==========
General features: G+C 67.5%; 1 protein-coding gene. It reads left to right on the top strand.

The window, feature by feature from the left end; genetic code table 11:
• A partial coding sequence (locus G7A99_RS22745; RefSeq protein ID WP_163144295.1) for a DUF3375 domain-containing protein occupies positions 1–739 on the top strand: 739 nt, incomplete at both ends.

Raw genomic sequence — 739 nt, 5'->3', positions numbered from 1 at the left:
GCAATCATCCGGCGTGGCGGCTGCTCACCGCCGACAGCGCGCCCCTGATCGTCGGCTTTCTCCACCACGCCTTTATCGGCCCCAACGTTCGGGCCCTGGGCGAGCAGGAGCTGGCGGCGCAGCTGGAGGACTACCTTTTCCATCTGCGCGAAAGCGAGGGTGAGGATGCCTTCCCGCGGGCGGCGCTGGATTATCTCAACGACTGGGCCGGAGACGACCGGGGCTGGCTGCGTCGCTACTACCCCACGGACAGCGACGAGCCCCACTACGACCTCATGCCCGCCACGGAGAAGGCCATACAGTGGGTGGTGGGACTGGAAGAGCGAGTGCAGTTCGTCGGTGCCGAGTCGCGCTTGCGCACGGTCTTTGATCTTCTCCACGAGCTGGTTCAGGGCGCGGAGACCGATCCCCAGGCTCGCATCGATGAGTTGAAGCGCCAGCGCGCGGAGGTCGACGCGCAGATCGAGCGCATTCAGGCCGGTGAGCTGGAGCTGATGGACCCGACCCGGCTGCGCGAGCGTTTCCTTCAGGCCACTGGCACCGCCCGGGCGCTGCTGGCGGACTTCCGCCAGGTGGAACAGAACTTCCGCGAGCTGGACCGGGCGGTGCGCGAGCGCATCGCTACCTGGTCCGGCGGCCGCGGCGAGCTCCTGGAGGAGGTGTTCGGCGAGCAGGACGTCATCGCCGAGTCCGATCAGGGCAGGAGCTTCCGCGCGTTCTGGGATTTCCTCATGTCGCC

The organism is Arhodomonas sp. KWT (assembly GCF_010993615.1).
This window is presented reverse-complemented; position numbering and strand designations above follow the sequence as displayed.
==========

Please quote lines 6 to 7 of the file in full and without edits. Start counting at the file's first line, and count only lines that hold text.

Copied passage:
The organism is Arhodomonas sp. KWT (assembly GCF_010993615.1).
This window is presented reverse-complemented; position numbering and strand designations above follow the sequence as displayed.